Joseph Hooker.  Known as “Fighting Joe Hooker,” he was actually more capable as an administrator than as a battlefield commander.  Given command of the Army of the Potomac when Burnside was removed, he reorganized the army into the seven corps structure that proved so effective in the Gettysburg Campaign.  He also did much raise the spirits of his army in the wake of the debacle at Fredericksburg.  Unfortunately, much of that effort was undone by his own defeat at Chancellorsville.  His plan had been reasonably sound, but he was outmaneuvered by better generals taking advantage of superior knowledge of the terrain.  He was soon replaced by Meade, and spent some time in the west under Sherman.

George Meade.  The commander of V Corps under Hooker, Meade was given command of the Army of the Potomac after Reynolds refused it.  Meade was given more latitude than his predecessors in the delegation of authority, a fact that he used to great advantage in the Gettysburg Campaign (Buford, Reynolds and Hancock all enjoyed the success they did because they were permitted to operate under their own initiative to a heretofore unprecedented degree).  Meade’s inability to capitalize on Gettysburg stymied his chances of further advancement, but he remained at his post for the remainder of the war: Grant did not replace him as commanding general of the Army of the Potomac, but rather, was promoted over him.

Western Theatre

William Tecumseh Sherman.  Sherman began the war in the east, commanding a brigade at the First Battle of Bull Run, but he was soon sent to the west, where he proved himself an able commander at Shiloh and Vicksburg.  After Grant was given overall command of the Army, Sherman succeeded him as commander of the Army of the Tennessee. Sherman is best known for his infamous “March to the Sea” through Tennessee and Georgia.  More ruthless than most in the prosecution of war, especially in the latter campaign, he was also inclined to be more generous than most in the conclusion of peace; his favorable offer to Confederate General Joe Johnston was refused by Washington, and he was compelled to demand the same terms as Grant had demanded at Appomattox.  Sherman remained in the Army after the war, soon serving as its head.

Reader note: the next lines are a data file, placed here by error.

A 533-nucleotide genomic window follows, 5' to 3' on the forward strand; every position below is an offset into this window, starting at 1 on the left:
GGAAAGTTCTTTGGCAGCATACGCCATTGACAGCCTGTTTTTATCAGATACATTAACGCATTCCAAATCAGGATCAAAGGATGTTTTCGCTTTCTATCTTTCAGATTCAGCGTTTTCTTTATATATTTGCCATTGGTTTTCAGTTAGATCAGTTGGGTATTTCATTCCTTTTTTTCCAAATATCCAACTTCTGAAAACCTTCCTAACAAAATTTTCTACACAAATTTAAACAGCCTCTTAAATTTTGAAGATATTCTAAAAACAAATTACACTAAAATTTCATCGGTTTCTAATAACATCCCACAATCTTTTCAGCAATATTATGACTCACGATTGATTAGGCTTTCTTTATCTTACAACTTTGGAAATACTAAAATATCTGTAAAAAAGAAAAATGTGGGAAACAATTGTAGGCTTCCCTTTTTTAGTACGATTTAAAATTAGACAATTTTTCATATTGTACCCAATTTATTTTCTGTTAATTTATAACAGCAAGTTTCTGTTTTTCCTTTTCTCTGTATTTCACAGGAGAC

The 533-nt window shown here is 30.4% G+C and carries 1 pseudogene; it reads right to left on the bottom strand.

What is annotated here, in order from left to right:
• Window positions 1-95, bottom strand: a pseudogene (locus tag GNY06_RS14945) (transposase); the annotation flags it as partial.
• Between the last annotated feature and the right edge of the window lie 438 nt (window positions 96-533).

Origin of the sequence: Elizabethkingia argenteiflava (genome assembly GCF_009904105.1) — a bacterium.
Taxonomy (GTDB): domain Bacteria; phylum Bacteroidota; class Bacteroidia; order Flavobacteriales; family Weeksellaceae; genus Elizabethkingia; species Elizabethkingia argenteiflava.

George Thomas.  A Virginian by birth, Thomas sided with the Union at the outbreak of war.  He is credited with the first Union victory when he won at Mill Springs in January, 1862.  Known as a stubborn defender, his efforts evaded what otherwise might have been a Union disaster at Chickamauga.  Shortly thereafter, he was given command of the Army of the Cumberland and won notable victories at Missionary Ridge, Atlanta and Nashville.

There are many other significant commanders who might populate a longer list.  The aforementioned generals John Buford, John Reynolds and Winfield Scott Hancock were in no small measure the architects of victory at Gettysburg.  Cavalry general Phil Sheridan served effectively in both theatres of war.  William S Rosecrans fought well in the west until his defeat at Chickamauga.  And finally, junior-grade generals as different from each other as Joshua L Chamberlain and George A Custer earned great reputations from their accomplishments.


Katcher, Philip.  The Complete Civil War.  Cassell, 1992.

Macdonald, John.  Great Battles of the Civil War.  Macmillan, 1988.